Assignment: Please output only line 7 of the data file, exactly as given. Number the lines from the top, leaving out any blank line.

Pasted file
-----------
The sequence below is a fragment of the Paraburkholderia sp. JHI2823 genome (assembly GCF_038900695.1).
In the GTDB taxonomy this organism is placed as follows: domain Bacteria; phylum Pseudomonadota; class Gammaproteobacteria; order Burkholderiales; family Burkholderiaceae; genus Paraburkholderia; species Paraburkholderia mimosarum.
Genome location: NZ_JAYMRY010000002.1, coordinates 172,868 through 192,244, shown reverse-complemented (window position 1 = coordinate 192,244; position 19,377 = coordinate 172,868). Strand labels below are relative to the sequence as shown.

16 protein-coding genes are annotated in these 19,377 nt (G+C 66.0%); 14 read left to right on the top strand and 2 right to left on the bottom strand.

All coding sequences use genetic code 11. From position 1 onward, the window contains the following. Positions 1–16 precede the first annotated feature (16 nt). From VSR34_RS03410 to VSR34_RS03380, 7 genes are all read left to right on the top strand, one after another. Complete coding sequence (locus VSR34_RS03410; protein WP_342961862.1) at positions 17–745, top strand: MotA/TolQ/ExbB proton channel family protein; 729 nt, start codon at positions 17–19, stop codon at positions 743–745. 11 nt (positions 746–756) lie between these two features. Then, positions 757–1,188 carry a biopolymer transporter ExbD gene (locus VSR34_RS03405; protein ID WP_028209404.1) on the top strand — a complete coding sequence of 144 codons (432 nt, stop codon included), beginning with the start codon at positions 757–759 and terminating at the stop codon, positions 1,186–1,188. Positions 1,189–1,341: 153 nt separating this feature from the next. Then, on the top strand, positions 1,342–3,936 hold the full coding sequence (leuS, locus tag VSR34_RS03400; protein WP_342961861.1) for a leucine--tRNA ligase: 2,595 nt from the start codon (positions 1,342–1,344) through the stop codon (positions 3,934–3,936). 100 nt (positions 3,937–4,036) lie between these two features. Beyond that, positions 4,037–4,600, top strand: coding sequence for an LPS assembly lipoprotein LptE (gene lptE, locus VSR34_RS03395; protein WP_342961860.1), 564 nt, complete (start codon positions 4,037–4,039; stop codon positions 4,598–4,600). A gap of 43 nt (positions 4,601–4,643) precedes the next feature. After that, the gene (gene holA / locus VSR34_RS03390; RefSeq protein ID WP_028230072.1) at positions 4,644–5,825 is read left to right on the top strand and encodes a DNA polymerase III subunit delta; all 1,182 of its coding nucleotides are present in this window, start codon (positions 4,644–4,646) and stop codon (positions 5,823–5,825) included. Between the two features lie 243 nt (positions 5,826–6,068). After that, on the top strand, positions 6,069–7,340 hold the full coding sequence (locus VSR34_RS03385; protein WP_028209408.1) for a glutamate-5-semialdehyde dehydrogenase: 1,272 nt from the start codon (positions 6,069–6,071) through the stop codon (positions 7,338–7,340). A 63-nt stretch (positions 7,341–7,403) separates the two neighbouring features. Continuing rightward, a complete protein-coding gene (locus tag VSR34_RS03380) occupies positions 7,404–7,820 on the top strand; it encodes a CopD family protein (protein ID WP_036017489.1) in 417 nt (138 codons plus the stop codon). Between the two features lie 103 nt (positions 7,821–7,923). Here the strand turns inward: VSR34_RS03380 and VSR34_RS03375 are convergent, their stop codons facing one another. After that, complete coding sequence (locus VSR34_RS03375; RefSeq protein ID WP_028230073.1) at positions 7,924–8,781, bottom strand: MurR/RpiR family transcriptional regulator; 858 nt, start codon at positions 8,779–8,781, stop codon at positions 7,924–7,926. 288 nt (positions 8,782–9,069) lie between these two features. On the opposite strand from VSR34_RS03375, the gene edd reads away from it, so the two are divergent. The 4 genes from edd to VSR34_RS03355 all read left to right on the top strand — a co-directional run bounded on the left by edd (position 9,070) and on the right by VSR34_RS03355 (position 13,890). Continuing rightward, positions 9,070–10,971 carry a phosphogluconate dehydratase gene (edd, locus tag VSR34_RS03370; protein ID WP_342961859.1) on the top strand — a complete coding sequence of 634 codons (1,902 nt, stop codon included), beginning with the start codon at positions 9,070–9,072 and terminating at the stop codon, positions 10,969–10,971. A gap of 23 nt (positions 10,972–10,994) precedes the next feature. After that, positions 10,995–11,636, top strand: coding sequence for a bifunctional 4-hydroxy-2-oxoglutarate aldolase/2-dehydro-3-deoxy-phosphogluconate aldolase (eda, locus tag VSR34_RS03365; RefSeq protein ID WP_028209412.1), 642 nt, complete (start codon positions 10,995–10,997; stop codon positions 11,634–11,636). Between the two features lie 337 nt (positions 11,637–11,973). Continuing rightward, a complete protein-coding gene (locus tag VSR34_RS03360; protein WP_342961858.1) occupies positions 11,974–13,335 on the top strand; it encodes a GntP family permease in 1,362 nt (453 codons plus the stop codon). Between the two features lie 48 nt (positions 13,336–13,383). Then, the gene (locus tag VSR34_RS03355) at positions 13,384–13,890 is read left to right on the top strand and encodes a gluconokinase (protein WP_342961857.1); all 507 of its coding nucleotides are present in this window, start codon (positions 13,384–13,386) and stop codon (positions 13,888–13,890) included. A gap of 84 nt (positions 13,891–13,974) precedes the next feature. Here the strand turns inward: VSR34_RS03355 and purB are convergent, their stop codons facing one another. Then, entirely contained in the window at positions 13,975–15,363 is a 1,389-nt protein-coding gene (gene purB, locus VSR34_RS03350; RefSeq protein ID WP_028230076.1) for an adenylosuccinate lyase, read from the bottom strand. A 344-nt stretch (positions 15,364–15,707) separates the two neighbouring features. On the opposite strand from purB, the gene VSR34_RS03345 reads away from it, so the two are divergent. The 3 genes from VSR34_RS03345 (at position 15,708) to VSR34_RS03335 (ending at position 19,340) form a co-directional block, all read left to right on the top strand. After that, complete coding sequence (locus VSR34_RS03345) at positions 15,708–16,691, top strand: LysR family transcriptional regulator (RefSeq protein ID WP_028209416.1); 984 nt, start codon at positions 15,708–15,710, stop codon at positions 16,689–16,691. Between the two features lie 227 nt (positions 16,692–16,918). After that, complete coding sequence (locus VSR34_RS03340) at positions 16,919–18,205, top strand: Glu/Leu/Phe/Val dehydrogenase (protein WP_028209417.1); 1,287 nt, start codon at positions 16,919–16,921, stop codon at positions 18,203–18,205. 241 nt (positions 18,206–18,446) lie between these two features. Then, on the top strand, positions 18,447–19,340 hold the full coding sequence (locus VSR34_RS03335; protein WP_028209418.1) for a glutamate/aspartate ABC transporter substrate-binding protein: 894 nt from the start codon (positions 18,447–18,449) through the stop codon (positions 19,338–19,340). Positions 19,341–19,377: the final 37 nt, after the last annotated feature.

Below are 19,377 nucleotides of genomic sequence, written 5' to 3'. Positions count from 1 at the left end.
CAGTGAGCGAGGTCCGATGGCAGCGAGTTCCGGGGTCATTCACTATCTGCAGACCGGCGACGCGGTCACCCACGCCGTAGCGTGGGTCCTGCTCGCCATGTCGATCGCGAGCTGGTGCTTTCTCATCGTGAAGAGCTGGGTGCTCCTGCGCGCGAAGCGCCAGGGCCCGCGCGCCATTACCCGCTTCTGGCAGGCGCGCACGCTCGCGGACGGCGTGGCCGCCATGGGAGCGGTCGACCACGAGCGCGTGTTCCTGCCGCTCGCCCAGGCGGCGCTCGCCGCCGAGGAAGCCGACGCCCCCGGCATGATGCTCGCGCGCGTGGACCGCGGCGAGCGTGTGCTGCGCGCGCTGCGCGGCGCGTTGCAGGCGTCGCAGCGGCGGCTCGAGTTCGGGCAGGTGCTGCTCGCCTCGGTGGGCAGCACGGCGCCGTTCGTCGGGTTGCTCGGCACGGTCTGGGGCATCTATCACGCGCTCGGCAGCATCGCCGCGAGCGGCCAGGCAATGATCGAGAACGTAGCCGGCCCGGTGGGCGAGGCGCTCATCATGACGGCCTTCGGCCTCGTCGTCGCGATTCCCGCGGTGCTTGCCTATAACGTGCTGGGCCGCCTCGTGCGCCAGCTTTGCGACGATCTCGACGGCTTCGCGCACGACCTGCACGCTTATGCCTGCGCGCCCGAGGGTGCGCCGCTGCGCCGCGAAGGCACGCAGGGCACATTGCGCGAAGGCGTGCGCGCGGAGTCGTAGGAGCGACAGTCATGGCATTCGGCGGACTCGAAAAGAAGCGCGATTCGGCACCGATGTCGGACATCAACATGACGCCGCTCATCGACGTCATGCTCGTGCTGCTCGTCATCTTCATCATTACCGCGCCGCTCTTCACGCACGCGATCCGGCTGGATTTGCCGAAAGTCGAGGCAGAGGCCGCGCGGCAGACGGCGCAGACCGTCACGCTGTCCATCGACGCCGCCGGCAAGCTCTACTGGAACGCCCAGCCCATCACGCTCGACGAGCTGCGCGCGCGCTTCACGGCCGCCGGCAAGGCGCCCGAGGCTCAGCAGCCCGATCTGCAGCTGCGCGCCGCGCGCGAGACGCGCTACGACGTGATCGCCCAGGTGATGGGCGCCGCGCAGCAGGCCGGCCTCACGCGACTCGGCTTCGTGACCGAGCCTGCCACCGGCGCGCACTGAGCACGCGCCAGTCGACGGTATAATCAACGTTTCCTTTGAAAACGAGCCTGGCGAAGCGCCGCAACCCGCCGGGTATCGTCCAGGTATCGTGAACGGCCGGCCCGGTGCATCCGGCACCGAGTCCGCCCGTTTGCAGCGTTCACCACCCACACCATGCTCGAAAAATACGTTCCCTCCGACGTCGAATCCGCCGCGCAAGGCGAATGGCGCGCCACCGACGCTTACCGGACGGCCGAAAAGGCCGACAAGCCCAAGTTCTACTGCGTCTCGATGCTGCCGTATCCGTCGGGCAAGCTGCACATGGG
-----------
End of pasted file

CAGTGAGCGAGGTCCGATGGCAGCGAGTTCCGGGGTCATTCACTATCTGCAGACCGGCGACGCGGTCACCCACGCCGTAGCGTGGGTCCTGCTCGCCATGTCGATCGCGAGCTGGTGCTTTCTCATCGTGAAGAGCTGGGTGCTCCTGCGCGCGAAGCGCCAGGGCCCGCGCGCCATTACCCGCTTCTGGCAGGCGCGCACGCTCGCGGACGGCGTGGCCGCCATGGGAGCGGTCGACCACGAGCGCGTGTTCCTGCCGCTCGCCCAGGCGGCGCTCGCCGCCGAGGAAGCCGACGCCCCCGGCATGATGCTCGCGCGCGTGGACCGCGGCGAGCGTGTGCTGCGCGCGCTGCGCGGCGCGTTGCAGGCGTCGCAGCGGCGGCTCGAGTTCGGGCAGGTGCTGCTCGCCTCGGTGGGCAGCACGGCGCCGTTCGTCGGGTTGCTCGGCACGGTCTGGGGCATCTATCACGCGCTCGGCAGCATCGCCGCGAGCGGCCAGGCAATGATCGAGAACGTAGCCGGCCCGGTGGGCGAGGCGCTCATCATGACGGCCTTCGGCCTCGTCGTCGCGATTCCCGCGGTGCTTGCCTATAACGTGCTGGGCCGCCTCGTGCGCCAGCTTTGCGACGATCTCGACGGCTTCGCGCACGACCTGCACGCTTATGCCTGCGCGCCCGAGGGTGCGCCGCTGCGCCGCGAAGGCACGCAGGGCACATTGCGCGAAGGCGTGCGCGCGGAGTCGTAGGAGCGACAGTCATGGCATTCGGCGGACTCGAAAAGAAGCGCGATTCGGCACCGATGTCGGACATCAACATGACGCCGCTCATCGACGTCATGCTCGTGCTGCTCGTCATCTTCATCATTACCGCGCCGCTCTTCACGCACGCGATCCGGCTGGATTTGCCGAAAGTCGAGGCAGAGGCCGCGCGGCAGACGGCGCAGACCGTCACGCTGTCCATCGACGCCGCCGGCAAGCTCTACTGGAACGCCCAGCCCATCACGCTCGACGAGCTGCGCGCGCGCTTCACGGCCGCCGGCAAGGCGCCCGAGGCTCAGCAGCCCGATCTGCAGCTGCGCGCCGCGCGCGAGACGCGCTACGACGTGATCGCCCAGGTGATGGGCGCCGCGCAGCAGGCCGGCCTCACGCGACTCGGCTTCGTGACCGAGCCTGCCACCGGCGCGCACTGAGCACGCGCCAGTCGACGGTATAATCAACGTTTCCTTTGAAAACGAGCCTGGCGAAGCGCCGCAACCCGCCGGGTATCGTCCAGGTATCGTGAACGGCCGGCCCGGTGCATCCGGCACCGAGTCCGCCCGTTTGCAGCGTTCACCACCCACACCATGCTCGAAAAATACGTTCCCTCCGACGTCGAATCCGCCGCGCAAGGCGAATGGCGCGCCACCGACGCTTACCGGACGGCCGAAAAGGCCGACAAGCCCAAGTTCTACTGCGTCTCGATGCTGCCGTATCCGTCGGGCAAGCTGCACATGGG